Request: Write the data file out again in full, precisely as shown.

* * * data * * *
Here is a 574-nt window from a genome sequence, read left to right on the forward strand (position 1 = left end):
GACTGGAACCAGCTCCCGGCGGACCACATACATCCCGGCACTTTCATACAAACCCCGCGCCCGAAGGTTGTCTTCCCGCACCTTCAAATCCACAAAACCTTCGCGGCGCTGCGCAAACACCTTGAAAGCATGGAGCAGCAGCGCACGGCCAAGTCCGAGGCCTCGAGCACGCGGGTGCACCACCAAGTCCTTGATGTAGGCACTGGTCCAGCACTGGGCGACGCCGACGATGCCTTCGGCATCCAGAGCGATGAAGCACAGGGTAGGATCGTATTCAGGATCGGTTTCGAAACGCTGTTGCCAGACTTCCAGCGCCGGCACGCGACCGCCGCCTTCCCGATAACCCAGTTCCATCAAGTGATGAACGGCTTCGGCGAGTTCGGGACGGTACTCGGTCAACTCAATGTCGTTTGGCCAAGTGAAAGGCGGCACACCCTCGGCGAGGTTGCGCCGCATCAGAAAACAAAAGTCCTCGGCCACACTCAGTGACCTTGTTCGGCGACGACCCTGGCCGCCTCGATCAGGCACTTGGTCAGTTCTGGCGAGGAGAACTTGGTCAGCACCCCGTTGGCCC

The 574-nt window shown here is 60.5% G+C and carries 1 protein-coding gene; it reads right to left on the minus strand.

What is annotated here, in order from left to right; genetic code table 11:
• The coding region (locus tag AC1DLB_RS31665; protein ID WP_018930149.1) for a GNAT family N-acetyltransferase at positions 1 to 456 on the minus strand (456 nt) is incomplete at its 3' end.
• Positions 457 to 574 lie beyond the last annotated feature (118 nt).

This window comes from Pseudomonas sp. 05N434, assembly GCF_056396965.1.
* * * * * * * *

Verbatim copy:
Here is a 574-nt window from a genome sequence, read left to right on the forward strand (position 1 = left end):
GACTGGAACCAGCTCCCGGCGGACCACATACATCCCGGCACTTTCATACAAACCCCGCGCCCGAAGGTTGTCTTCCCGCACCTTCAAATCCACAAAACCTTCGCGGCGCTGCGCAAACACCTTGAAAGCATGGAGCAGCAGCGCACGGCCAAGTCCGAGGCCTCGAGCACGCGGGTGCACCACCAAGTCCTTGATGTAGGCACTGGTCCAGCACTGGGCGACGCCGACGATGCCTTCGGCATCCAGAGCGATGAAGCACAGGGTAGGATCGTATTCAGGATCGGTTTCGAAACGCTGTTGCCAGACTTCCAGCGCCGGCACGCGACCGCCGCCTTCCCGATAACCCAGTTCCATCAAGTGATGAACGGCTTCGGCGAGTTCGGGACGGTACTCGGTCAACTCAATGTCGTTTGGCCAAGTGAAAGGCGGCACACCCTCGGCGAGGTTGCGCCGCATCAGAAAACAAAAGTCCTCGGCCACACTCAGTGACCTTGTTCGGCGACGACCCTGGCCGCCTCGATCAGGCACTTGGTCAGTTCTGGCGAGGAGAACTTGGTCAGCACCCCGTTGGCCC

The 574-nt window shown here is 60.5% G+C and carries 1 protein-coding gene; it reads right to left on the minus strand.

What is annotated here, in order from left to right; genetic code table 11:
• The coding region (locus tag AC1DLB_RS31665; protein ID WP_018930149.1) for a GNAT family N-acetyltransferase at positions 1 to 456 on the minus strand (456 nt) is incomplete at its 3' end.
• Positions 457 to 574 lie beyond the last annotated feature (118 nt).

This window comes from Pseudomonas sp. 05N434, assembly GCF_056396965.1.